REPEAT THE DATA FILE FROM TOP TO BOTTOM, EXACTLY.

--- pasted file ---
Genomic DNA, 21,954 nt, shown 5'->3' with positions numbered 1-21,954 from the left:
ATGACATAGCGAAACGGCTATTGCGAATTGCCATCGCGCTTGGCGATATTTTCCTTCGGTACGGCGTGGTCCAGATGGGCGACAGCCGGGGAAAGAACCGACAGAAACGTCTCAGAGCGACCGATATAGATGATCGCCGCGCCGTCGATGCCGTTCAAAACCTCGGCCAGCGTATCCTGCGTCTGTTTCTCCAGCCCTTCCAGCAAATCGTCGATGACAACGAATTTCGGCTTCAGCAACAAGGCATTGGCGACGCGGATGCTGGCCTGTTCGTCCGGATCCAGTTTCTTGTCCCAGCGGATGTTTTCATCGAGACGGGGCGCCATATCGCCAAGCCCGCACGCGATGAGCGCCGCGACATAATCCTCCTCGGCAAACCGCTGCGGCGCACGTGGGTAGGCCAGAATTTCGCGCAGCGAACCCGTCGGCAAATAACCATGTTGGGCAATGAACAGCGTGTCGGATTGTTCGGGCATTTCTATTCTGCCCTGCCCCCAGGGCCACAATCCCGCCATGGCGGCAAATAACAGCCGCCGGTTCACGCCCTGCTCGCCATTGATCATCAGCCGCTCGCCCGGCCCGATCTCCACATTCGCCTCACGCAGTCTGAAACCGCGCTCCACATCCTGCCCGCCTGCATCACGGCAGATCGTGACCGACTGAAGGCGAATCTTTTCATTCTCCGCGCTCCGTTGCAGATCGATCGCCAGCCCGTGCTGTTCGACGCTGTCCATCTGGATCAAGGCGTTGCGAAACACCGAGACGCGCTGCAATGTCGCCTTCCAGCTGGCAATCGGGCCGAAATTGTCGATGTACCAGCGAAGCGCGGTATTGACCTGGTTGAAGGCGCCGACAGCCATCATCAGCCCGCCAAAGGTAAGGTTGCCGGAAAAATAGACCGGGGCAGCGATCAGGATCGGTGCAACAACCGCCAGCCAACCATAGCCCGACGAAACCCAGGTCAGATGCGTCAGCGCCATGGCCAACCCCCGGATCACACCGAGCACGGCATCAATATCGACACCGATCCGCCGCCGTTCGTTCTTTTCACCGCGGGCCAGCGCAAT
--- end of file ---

Genomic DNA, 21,954 nt, shown 5'->3' with positions numbered 1-21,954 from the left:
ATGACATAGCGAAACGGCTATTGCGAATTGCCATCGCGCTTGGCGATATTTTCCTTCGGTACGGCGTGGTCCAGATGGGCGACAGCCGGGGAAAGAACCGACAGAAACGTCTCAGAGCGACCGATATAGATGATCGCCGCGCCGTCGATGCCGTTCAAAACCTCGGCCAGCGTATCCTGCGTCTGTTTCTCCAGCCCTTCCAGCAAATCGTCGATGACAACGAATTTCGGCTTCAGCAACAAGGCATTGGCGACGCGGATGCTGGCCTGTTCGTCCGGATCCAGTTTCTTGTCCCAGCGGATGTTTTCATCGAGACGGGGCGCCATATCGCCAAGCCCGCACGCGATGAGCGCCGCGACATAATCCTCCTCGGCAAACCGCTGCGGCGCACGTGGGTAGGCCAGAATTTCGCGCAGCGAACCCGTCGGCAAATAACCATGTTGGGCAATGAACAGCGTGTCGGATTGTTCGGGCATTTCTATTCTGCCCTGCCCCCAGGGCCACAATCCCGCCATGGCGGCAAATAACAGCCGCCGGTTCACGCCCTGCTCGCCATTGATCATCAGCCGCTCGCCCGGCCCGATCTCCACATTCGCCTCACGCAGTCTGAAACCGCGCTCCACATCCTGCCCGCCTGCATCACGGCAGATCGTGACCGACTGAAGGCGAATCTTTTCATTCTCCGCGCTCCGTTGCAGATCGATCGCCAGCCCGTGCTGTTCGACGCTGTCCATCTGGATCAAGGCGTTGCGAAACACCGAGACGCGCTGCAATGTCGCCTTCCAGCTGGCAATCGGGCCGAAATTGTCGATGTACCAGCGAAGCGCGGTATTGACCTGGTTGAAGGCGCCGACAGCCATCATCAGCCCGCCAAAGGTAAGGTTGCCGGAAAAATAGACCGGGGCAGCGATCAGGATCGGTGCAACAACCGCCAGCCAACCATAGCCCGACGAAACCCAGGTCAGATGCGTCAGCGCCATGGCCAACCCCCGGATCACACCGAGCACGGCATCAATATCGACACCGATCCGCCGCCGTTCGTTCTTTTCACCGCGGGCCAGCGCAAT